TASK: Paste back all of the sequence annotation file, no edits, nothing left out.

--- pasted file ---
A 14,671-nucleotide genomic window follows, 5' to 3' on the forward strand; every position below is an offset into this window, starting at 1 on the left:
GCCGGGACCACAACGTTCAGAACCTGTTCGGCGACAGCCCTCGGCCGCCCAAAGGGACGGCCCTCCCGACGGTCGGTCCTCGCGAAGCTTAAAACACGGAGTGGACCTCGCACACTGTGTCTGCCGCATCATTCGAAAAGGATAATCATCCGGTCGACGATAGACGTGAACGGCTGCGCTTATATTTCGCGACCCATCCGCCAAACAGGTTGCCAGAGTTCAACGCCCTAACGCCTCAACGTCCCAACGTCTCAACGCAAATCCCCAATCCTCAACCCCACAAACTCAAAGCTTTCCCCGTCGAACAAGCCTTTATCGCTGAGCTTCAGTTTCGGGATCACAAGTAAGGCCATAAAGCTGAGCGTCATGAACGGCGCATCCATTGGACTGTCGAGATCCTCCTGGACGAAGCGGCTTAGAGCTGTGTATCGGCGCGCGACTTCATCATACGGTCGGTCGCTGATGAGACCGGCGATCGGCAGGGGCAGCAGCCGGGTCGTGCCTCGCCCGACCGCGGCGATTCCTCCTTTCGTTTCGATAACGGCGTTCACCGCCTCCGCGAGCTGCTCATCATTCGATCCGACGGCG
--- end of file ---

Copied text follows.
A 14,671-nucleotide genomic window follows, 5' to 3' on the forward strand; every position below is an offset into this window, starting at 1 on the left:
GCCGGGACCACAACGTTCAGAACCTGTTCGGCGACAGCCCTCGGCCGCCCAAAGGGACGGCCCTCCCGACGGTCGGTCCTCGCGAAGCTTAAAACACGGAGTGGACCTCGCACACTGTGTCTGCCGCATCATTCGAAAAGGATAATCATCCGGTCGACGATAGACGTGAACGGCTGCGCTTATATTTCGCGACCCATCCGCCAAACAGGTTGCCAGAGTTCAACGCCCTAACGCCTCAACGTCCCAACGTCTCAACGCAAATCCCCAATCCTCAACCCCACAAACTCAAAGCTTTCCCCGTCGAACAAGCCTTTATCGCTGAGCTTCAGTTTCGGGATCACAAGTAAGGCCATAAAGCTGAGCGTCATGAACGGCGCATCCATTGGACTGTCGAGATCCTCCTGGACGAAGCGGCTTAGAGCTGTGTATCGGCGCGCGACTTCATCATACGGTCGGTCGCTGATGAGACCGGCGATCGGCAGGGGCAGCAGCCGGGTCGTGCCTCGCCCGACCGCGGCGATTCCTCCTTTCGTTTCGATAACGGCGTTCACCGCCTCCGCGAGCTGCTCATCATTCGATCCGACGGCG